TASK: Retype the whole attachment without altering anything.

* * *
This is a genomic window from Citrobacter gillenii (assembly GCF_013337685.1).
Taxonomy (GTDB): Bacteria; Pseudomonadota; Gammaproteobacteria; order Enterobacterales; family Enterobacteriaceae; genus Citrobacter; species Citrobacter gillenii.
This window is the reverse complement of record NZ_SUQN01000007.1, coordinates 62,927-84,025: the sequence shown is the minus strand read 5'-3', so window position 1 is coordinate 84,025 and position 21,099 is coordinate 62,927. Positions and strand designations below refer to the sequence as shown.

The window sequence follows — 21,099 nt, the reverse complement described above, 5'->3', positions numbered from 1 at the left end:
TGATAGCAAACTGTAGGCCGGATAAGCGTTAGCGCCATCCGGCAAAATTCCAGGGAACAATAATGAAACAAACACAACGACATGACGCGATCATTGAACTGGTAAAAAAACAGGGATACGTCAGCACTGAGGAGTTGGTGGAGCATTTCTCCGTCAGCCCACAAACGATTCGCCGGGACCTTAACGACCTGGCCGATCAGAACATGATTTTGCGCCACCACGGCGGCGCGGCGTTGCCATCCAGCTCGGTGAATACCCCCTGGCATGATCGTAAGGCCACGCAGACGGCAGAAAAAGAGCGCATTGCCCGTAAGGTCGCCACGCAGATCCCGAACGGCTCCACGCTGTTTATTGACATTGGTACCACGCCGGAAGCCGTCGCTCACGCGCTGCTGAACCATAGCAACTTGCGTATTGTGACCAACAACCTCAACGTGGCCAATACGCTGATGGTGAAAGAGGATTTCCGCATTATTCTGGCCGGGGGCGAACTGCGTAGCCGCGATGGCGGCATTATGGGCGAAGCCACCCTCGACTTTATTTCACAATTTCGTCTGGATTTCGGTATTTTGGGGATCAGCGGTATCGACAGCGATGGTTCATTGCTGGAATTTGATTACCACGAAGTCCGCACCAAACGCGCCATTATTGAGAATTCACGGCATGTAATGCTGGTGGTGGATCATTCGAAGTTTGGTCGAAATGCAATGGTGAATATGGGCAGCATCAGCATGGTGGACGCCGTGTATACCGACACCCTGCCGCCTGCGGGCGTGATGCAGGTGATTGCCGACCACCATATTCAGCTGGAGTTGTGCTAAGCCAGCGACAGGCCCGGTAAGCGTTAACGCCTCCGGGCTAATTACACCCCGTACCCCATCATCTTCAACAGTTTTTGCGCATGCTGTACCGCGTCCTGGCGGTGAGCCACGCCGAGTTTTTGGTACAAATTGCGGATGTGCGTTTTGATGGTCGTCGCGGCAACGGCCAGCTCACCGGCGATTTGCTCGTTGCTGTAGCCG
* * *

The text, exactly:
This is a genomic window from Citrobacter gillenii (assembly GCF_013337685.1).
Taxonomy (GTDB): Bacteria; Pseudomonadota; Gammaproteobacteria; order Enterobacterales; family Enterobacteriaceae; genus Citrobacter; species Citrobacter gillenii.
This window is the reverse complement of record NZ_SUQN01000007.1, coordinates 62,927-84,025: the sequence shown is the minus strand read 5'-3', so window position 1 is coordinate 84,025 and position 21,099 is coordinate 62,927. Positions and strand designations below refer to the sequence as shown.

The window sequence follows — 21,099 nt, the reverse complement described above, 5'->3', positions numbered from 1 at the left end:
TGATAGCAAACTGTAGGCCGGATAAGCGTTAGCGCCATCCGGCAAAATTCCAGGGAACAATAATGAAACAAACACAACGACATGACGCGATCATTGAACTGGTAAAAAAACAGGGATACGTCAGCACTGAGGAGTTGGTGGAGCATTTCTCCGTCAGCCCACAAACGATTCGCCGGGACCTTAACGACCTGGCCGATCAGAACATGATTTTGCGCCACCACGGCGGCGCGGCGTTGCCATCCAGCTCGGTGAATACCCCCTGGCATGATCGTAAGGCCACGCAGACGGCAGAAAAAGAGCGCATTGCCCGTAAGGTCGCCACGCAGATCCCGAACGGCTCCACGCTGTTTATTGACATTGGTACCACGCCGGAAGCCGTCGCTCACGCGCTGCTGAACCATAGCAACTTGCGTATTGTGACCAACAACCTCAACGTGGCCAATACGCTGATGGTGAAAGAGGATTTCCGCATTATTCTGGCCGGGGGCGAACTGCGTAGCCGCGATGGCGGCATTATGGGCGAAGCCACCCTCGACTTTATTTCACAATTTCGTCTGGATTTCGGTATTTTGGGGATCAGCGGTATCGACAGCGATGGTTCATTGCTGGAATTTGATTACCACGAAGTCCGCACCAAACGCGCCATTATTGAGAATTCACGGCATGTAATGCTGGTGGTGGATCATTCGAAGTTTGGTCGAAATGCAATGGTGAATATGGGCAGCATCAGCATGGTGGACGCCGTGTATACCGACACCCTGCCGCCTGCGGGCGTGATGCAGGTGATTGCCGACCACCATATTCAGCTGGAGTTGTGCTAAGCCAGCGACAGGCCCGGTAAGCGTTAACGCCTCCGGGCTAATTACACCCCGTACCCCATCATCTTCAACAGTTTTTGCGCATGCTGTACCGCGTCCTGGCGGTGAGCCACGCCGAGTTTTTGGTACAAATTGCGGATGTGCGTTTTGATGGTCGTCGCGGCAACGGCCAGCTCACCGGCGATTTGCTCGTTGCTGTAGCCG